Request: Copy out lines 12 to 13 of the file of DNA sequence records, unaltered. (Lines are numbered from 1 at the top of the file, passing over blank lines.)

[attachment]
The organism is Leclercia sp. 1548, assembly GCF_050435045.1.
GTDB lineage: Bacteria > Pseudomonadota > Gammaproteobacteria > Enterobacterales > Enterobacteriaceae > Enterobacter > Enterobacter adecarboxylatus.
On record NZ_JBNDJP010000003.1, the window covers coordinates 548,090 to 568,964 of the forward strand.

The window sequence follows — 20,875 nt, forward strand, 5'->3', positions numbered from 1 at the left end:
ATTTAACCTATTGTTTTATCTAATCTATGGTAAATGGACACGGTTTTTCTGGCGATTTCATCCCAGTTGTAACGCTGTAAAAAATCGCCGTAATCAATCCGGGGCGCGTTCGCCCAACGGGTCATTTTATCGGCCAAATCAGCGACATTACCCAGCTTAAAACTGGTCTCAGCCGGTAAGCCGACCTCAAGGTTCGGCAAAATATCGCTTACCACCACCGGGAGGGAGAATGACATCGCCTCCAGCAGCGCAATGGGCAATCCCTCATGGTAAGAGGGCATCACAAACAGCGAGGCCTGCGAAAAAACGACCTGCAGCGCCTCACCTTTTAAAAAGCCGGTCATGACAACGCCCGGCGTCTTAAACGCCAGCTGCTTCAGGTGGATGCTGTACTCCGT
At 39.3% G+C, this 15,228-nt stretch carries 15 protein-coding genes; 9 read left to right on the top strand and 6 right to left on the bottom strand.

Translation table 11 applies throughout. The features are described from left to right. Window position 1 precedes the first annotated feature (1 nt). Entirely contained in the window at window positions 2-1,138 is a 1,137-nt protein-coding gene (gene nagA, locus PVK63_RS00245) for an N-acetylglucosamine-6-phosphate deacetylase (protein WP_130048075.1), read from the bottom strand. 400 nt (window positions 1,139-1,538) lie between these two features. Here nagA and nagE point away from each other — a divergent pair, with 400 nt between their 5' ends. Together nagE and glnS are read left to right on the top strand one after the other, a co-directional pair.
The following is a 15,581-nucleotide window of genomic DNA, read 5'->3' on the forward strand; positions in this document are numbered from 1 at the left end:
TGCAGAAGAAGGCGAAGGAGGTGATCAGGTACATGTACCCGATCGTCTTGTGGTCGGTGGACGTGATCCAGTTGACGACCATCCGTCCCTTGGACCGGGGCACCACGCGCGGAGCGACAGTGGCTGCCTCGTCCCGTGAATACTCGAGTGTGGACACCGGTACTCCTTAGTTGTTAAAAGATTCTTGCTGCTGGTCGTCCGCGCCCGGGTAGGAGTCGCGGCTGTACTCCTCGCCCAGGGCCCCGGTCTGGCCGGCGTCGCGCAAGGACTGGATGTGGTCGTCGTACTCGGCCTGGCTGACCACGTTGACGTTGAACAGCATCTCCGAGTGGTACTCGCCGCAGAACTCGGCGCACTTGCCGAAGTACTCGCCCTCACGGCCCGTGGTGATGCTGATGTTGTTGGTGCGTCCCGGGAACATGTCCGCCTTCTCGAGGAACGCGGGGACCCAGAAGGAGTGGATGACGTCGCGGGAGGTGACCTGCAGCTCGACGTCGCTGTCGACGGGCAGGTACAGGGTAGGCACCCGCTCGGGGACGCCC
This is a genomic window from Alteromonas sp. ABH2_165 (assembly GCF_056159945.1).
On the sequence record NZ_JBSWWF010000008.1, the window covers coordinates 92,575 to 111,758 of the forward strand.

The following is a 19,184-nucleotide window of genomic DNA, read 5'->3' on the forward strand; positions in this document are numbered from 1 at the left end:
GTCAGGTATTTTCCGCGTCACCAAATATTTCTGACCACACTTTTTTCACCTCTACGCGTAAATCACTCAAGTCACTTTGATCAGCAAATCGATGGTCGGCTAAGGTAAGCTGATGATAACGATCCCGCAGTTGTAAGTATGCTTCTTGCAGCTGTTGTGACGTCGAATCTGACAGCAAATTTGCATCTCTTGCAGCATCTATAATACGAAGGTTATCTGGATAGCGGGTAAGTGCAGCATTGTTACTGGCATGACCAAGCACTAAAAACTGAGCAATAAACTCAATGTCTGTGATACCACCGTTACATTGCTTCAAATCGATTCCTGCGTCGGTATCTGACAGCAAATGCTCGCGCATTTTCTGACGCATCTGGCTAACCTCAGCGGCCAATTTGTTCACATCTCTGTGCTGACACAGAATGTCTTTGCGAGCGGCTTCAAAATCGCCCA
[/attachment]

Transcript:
The following is a 19,184-nucleotide window of genomic DNA, read 5'->3' on the forward strand; positions in this document are numbered from 1 at the left end:
GTCAGGTATTTTCCGCGTCACCAAATATTTCTGACCACACTTTTTTCACCTCTACGCGTAAATCACTCAAGTCACTTTGATCAGCAAATCGATGGTCGGCTAAGGTAAGCTGATGATAACGATCCCGCAGTTGTAAGTATGCTTCTTGCAGCTGTTGTGACGTCGAATCTGACAGCAAATTTGCATCTCTTGCAGCATCTATAATACGAAGGTTATCTGGATAGCGGGTAAGTGCAGCATTGTTACTGGCATGACCAAGCACTAAAAACTGAGCAATAAACTCAATGTCTGTGATACCACCGTTACATTGCTTCAAATCGATTCCTGCGTCGGTATCTGACAGCAAATGCTCGCGCATTTTCTGACGCATCTGGCTAACCTCAGCGGCCAATTTGTTCACATCTCTGTGCTGACACAGAATGTCTTTGCGAGCGGCTTCAAAATCGCCCA